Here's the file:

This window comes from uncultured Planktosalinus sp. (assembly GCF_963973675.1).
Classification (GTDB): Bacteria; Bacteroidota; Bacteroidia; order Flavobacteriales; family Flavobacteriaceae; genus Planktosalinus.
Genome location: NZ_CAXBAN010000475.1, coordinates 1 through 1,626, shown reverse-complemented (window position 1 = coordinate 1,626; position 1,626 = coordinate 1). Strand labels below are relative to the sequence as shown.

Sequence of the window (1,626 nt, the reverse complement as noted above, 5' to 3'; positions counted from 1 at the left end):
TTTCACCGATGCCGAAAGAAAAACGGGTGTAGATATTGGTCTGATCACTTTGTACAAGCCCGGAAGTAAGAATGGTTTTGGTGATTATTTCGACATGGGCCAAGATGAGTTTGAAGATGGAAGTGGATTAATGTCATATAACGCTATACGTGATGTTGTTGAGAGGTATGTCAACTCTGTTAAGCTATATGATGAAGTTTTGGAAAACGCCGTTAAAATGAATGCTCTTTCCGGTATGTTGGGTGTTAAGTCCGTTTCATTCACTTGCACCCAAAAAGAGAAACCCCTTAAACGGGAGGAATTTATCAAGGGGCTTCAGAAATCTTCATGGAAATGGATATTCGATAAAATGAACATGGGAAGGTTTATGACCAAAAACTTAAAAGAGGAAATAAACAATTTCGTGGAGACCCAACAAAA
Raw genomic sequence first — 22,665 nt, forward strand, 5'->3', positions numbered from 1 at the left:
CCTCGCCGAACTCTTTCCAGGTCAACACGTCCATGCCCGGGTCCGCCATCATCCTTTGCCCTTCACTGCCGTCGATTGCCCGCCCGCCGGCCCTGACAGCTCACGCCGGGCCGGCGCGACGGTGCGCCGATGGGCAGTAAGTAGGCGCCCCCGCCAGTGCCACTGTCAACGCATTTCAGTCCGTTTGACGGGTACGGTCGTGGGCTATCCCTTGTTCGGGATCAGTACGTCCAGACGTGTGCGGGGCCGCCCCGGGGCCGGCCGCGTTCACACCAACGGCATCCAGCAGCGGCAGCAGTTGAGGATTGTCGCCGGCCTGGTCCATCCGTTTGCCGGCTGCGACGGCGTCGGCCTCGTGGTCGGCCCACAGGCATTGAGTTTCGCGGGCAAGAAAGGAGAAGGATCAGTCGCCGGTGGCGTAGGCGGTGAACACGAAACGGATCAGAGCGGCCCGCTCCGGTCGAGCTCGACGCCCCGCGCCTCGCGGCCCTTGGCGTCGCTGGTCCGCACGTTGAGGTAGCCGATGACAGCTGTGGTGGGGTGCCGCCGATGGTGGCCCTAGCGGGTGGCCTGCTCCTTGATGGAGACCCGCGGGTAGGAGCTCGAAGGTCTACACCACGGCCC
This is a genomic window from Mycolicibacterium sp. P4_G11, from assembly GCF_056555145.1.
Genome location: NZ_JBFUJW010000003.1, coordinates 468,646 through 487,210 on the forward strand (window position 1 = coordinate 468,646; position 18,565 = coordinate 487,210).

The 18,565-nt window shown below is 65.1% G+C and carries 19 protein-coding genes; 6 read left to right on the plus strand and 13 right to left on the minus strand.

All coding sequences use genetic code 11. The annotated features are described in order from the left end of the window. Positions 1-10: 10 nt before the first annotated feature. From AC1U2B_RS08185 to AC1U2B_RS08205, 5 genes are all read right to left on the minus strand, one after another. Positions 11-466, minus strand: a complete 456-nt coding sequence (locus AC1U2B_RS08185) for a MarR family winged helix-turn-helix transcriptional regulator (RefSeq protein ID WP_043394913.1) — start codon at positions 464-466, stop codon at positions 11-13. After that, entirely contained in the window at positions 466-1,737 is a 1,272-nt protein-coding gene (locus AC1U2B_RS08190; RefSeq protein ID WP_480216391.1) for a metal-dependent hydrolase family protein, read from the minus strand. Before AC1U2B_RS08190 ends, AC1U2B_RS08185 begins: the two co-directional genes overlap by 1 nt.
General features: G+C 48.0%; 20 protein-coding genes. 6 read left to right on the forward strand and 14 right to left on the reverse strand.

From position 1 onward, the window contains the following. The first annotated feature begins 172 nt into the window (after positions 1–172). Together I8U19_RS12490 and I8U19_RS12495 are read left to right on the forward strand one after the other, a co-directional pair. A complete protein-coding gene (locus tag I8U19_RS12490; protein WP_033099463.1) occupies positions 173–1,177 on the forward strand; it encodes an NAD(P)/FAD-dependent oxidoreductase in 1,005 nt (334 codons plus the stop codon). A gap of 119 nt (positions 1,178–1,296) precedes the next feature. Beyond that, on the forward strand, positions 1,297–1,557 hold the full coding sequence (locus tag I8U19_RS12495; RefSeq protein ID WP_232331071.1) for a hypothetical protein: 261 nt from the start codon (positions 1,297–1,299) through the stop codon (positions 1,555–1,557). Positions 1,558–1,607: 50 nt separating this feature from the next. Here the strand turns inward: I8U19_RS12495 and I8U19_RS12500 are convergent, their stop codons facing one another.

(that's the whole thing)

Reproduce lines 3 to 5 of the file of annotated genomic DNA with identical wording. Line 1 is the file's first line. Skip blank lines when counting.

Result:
Genome location: NZ_CAXBAN010000475.1, coordinates 1 through 1,626, shown reverse-complemented (window position 1 = coordinate 1,626; position 1,626 = coordinate 1). Strand labels below are relative to the sequence as shown.

Sequence of the window (1,626 nt, the reverse complement as noted above, 5' to 3'; positions counted from 1 at the left end):
TTTCACCGATGCCGAAAGAAAAACGGGTGTAGATATTGGTCTGATCACTTTGTACAAGCCCGGAAGTAAGAATGGTTTTGGTGATTATTTCGACATGGGCCAAGATGAGTTTGAAGATGGAAGTGGATTAATGTCATATAACGCTATACGTGATGTTGTTGAGAGGTATGTCAACTCTGTTAAGCTATATGATGAAGTTTTGGAAAACGCCGTTAAAATGAATGCTCTTTCCGGTATGTTGGGTGTTAAGTCCGTTTCATTCACTTGCACCCAAAAAGAGAAACCCCTTAAACGGGAGGAATTTATCAAGGGGCTTCAGAAATCTTCATGGAAATGGATATTCGATAAAATGAACATGGGAAGGTTTATGACCAAAAACTTAAAAGAGGAAATAAACAATTTCGTGGAGACCCAACAAAA